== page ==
Discoid LE (DLE) lesions also begin as erythematous papules or plaques with scaling but progress to follicular plugging with central atrophy and scarring. Similar to the other cutaneous lesions of SLE, these develop primarily in sun-exposed regions, including the malar area. When present on the scalp, they can result in permanent alopecia. Generalized and localized forms exist, the former being associated more often with systemic symptoms and laboratory abnormalities.
DLE is the most common form of chronic CLE; 15%-30% of patients with SLE have DLE, about 5% as an initial symptom (Cervera et al. 1993). Of patients with localized DLE, 90%-95% express a disease that is limited to the skin. A few patients with DLE may develop other skin lesions, and systemic features like fever are rare, but half of them will exhibit arthritis/arthralgia (Wallace et al. 1992). ANA in low titers is detected in about half of the patients, and other autoantibodies are rarely seen (Bielsa et al. 1991, Wallace et al. 1992). About one third of the patients exhibit some leukope-nia and an elevated erythrocyte sedimentation rate.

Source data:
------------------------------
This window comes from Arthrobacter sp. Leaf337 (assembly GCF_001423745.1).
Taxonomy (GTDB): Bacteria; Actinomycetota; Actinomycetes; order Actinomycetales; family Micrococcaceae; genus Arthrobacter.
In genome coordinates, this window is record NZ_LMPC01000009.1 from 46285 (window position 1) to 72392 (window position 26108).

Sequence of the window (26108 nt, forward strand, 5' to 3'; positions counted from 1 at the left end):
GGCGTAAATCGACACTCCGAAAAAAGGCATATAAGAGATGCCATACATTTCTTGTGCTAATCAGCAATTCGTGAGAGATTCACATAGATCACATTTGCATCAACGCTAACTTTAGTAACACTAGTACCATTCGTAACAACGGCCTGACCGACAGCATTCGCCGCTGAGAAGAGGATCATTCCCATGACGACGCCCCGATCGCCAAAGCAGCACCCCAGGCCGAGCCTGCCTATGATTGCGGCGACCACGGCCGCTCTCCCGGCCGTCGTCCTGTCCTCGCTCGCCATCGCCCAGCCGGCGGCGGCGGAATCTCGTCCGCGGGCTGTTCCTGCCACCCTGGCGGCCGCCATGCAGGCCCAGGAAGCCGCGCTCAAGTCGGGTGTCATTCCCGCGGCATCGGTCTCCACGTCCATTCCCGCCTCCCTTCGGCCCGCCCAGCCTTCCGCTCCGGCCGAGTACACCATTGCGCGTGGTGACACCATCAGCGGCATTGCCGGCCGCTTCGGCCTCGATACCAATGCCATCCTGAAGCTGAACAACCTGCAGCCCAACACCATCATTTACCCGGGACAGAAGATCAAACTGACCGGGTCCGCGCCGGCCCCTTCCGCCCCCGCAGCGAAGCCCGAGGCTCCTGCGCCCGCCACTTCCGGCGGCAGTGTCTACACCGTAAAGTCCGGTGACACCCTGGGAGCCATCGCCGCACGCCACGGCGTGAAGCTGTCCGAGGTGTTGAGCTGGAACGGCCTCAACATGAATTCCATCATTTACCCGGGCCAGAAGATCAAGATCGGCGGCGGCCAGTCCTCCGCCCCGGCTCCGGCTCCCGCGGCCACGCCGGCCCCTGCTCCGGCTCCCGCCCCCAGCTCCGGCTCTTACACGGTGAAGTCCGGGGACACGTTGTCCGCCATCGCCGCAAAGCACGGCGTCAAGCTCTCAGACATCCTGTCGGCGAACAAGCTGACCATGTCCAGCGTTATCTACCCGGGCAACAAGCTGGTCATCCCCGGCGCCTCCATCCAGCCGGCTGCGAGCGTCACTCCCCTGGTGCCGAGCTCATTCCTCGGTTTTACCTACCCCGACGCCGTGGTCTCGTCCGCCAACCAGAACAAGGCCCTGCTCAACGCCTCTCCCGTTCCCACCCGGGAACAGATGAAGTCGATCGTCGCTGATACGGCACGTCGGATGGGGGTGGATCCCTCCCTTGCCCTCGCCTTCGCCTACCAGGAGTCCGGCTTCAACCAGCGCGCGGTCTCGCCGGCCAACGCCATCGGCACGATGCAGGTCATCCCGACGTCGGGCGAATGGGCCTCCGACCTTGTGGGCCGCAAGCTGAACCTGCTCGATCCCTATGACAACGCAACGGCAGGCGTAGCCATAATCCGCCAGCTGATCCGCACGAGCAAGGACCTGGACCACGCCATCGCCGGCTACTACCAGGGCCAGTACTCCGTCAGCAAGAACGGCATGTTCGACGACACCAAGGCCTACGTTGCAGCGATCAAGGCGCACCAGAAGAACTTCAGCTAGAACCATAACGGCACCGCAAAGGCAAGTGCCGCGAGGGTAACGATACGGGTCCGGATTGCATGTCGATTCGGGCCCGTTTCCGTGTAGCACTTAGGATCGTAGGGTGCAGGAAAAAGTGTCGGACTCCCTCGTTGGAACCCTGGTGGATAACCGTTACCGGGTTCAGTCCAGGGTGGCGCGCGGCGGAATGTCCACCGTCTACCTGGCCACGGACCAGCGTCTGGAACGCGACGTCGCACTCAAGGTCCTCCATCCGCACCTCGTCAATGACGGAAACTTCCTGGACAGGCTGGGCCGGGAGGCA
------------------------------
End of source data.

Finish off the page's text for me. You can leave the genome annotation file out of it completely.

Less common clinical forms of DLE are seldom described in larger cohorts. LE profundus may show more frequently systemic signs of lupus than DLE: one third of the patients develop serositis and about one quarter a lupus nephritis. More often, unspecific findings like fatigue and musculoskeletal complaints exist, but overall the disease is milder than SLE (Sontheimer 1999).
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